The late Washington, DC novelist and biographer Burke Wilkinson conducted numerous interviews and spent five years researching "from California to Ireland to the foothills of the Pyrenees, and into many archives" (p. xvi) to craft this life of the sculptor Augustus Saint Gaudens. Saint Gaudens (according to a note in this volume, a letter written by Saint Gaudens and held by the NY Public Library explains that the sculptor preferred his name un-hyphenated) was the first of the famous artists who "colonized" Cornish, New Hampshire when he and his wife purchased the land and house they called Aspet in the early 1880s.
In his preface Wilkinson explains a bit about the process of biography and how his work relates to Saint Gauden's autobiography.
"Piecing together the life story of a man like Augustus Saint Gaudens, famous sculptor in his own time, half-forgotten today --is like gathering flotsam from the drowned hull of a ship. The hull--the life itself--lies some fathoms down. Ever now and then a fragment comes twisting to the surface--a deed, a memory, an insight. It has been my task as biographer to collect the fragments, coordinate them with what is known, and come up with some kind of coherent reconstruction.This book-of the-week post is part of a series related to the Cornish Art Colony.
In the case of Saint Gaudens, one might have thought that his autobiography, written a year before his death, would serve as a kind of ship's log, salvaged before the ship was lost. it would be reasonable to expect that the main events of his life, both public and private, would have been set down there in some sequential way. But self-told lives can conceal as well as clarify. The Reminiscences of Augustus Saint Gaudens belongs in the category of those that conceal. Despite the many entertaining details in its pages, the celebrated American sculptor does not emerge very clearly. The reason is simple. During the spring and summer of 1906, when he was composing the memoirs, his wife, Augusta; his son Homer; and his niece-in-law, Rose Nichols, were all on hand and deeply involved. They made it their task to see that the final product was completely sanitized and quite bloodless.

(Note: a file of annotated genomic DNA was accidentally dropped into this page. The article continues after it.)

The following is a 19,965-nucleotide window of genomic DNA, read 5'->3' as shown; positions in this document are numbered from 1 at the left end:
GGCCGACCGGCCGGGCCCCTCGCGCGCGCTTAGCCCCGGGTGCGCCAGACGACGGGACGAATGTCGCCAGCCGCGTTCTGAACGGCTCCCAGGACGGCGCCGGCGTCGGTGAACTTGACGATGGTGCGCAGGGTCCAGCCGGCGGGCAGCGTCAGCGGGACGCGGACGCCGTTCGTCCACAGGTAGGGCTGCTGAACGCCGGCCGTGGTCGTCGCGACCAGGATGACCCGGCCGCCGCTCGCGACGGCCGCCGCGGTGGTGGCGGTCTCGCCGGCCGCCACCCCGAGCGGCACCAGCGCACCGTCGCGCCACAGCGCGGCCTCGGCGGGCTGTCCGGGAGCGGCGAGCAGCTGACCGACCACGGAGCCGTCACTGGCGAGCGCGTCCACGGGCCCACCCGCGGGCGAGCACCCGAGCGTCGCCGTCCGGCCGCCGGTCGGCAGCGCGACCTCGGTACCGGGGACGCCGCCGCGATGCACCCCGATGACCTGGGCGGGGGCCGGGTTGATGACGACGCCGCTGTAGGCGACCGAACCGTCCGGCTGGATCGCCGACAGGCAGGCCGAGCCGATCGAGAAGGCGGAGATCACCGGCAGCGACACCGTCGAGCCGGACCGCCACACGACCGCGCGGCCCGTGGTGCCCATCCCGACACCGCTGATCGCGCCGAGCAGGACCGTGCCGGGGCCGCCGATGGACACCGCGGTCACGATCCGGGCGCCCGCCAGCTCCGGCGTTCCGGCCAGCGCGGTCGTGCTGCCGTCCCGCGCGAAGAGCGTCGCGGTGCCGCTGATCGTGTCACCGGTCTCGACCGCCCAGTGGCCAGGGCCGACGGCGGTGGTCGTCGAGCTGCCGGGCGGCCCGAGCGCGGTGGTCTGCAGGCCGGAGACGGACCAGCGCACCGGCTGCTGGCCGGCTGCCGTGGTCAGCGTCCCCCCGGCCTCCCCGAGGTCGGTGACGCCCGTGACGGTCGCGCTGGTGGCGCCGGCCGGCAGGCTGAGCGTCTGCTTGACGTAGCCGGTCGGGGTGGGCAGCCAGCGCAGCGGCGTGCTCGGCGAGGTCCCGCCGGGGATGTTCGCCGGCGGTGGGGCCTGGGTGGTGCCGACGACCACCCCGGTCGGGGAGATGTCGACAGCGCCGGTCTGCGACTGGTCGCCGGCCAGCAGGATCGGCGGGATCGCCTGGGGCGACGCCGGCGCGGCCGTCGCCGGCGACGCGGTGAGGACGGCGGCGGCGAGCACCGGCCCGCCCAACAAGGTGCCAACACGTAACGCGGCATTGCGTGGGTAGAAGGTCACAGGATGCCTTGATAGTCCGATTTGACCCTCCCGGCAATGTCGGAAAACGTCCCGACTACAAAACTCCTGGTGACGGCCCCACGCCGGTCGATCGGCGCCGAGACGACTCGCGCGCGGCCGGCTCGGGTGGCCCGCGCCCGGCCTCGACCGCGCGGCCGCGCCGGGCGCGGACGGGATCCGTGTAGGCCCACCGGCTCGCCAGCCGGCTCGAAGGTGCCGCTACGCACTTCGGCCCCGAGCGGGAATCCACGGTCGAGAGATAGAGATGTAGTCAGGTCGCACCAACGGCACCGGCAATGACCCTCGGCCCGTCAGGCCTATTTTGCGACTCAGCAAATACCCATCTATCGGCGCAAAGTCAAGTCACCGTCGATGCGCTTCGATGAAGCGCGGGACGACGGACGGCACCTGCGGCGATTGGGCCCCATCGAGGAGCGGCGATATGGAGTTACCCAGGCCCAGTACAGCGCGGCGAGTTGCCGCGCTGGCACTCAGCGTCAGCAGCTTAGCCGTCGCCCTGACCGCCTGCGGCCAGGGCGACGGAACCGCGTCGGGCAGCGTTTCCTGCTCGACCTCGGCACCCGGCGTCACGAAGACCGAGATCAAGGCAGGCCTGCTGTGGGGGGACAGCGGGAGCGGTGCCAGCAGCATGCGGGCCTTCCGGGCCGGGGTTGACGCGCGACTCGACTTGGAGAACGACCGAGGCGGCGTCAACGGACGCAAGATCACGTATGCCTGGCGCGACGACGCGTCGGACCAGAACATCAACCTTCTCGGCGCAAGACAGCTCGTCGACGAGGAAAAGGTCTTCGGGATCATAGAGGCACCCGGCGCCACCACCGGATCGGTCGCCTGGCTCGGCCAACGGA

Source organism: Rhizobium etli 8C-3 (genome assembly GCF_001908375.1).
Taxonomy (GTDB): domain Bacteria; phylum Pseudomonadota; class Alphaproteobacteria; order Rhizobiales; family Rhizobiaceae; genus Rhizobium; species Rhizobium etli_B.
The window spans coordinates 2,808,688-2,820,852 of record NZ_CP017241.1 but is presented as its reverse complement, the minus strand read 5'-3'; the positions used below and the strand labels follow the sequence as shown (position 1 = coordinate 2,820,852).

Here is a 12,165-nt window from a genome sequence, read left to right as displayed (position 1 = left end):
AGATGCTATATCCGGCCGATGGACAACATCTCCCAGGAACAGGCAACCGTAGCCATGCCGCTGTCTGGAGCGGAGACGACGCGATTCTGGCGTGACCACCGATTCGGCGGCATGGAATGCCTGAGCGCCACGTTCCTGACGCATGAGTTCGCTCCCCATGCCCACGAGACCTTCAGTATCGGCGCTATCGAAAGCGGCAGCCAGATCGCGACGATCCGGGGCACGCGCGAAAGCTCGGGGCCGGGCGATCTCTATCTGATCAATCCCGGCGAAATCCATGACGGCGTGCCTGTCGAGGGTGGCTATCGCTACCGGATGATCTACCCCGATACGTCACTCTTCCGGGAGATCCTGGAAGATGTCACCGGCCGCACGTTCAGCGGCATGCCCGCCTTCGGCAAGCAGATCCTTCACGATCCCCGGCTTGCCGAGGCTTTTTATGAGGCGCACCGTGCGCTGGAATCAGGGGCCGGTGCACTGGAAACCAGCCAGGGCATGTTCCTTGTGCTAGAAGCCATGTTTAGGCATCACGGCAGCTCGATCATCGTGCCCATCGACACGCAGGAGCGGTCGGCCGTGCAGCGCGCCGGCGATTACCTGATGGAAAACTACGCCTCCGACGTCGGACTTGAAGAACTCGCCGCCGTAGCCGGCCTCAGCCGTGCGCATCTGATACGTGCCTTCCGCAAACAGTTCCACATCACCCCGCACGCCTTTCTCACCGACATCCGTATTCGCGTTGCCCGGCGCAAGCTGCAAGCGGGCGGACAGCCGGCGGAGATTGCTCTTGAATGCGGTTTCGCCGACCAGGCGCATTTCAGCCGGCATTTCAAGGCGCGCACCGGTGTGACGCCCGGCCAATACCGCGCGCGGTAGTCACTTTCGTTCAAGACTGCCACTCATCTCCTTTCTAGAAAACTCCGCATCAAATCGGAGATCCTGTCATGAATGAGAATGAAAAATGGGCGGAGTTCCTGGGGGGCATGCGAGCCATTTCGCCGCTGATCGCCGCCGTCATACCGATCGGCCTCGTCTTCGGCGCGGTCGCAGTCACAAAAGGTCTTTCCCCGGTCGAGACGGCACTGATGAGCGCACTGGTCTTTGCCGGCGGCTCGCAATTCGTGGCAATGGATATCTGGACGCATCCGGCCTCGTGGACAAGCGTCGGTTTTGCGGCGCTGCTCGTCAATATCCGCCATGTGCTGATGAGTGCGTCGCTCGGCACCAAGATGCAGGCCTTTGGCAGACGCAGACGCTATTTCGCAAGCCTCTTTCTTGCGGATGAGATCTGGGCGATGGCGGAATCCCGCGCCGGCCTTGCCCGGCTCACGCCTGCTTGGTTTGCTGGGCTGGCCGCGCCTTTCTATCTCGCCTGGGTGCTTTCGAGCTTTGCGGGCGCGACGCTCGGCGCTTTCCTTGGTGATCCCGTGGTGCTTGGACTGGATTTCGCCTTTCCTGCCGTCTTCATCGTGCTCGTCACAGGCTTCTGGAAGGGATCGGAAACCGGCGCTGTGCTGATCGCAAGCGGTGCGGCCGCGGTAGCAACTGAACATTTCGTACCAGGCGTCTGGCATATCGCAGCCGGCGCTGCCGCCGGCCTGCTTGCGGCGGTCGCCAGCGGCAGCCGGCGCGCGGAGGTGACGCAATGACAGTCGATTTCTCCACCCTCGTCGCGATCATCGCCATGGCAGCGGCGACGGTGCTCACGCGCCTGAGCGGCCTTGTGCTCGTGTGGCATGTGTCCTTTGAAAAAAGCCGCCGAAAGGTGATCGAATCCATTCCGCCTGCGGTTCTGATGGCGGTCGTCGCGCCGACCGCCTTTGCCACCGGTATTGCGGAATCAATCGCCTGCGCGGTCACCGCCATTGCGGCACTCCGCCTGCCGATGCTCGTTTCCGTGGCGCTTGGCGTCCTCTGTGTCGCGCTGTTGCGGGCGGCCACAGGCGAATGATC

The captive author, ill from the cancer that would kill him the following year, managed to sound a note of warning and apology which breaks through the protective family cordon: 'I could a tale unfold that would make what appears like candlelight in sunshine; but various considerations, conventional and otherwise, bar the way vexatiously.'" (p. xi)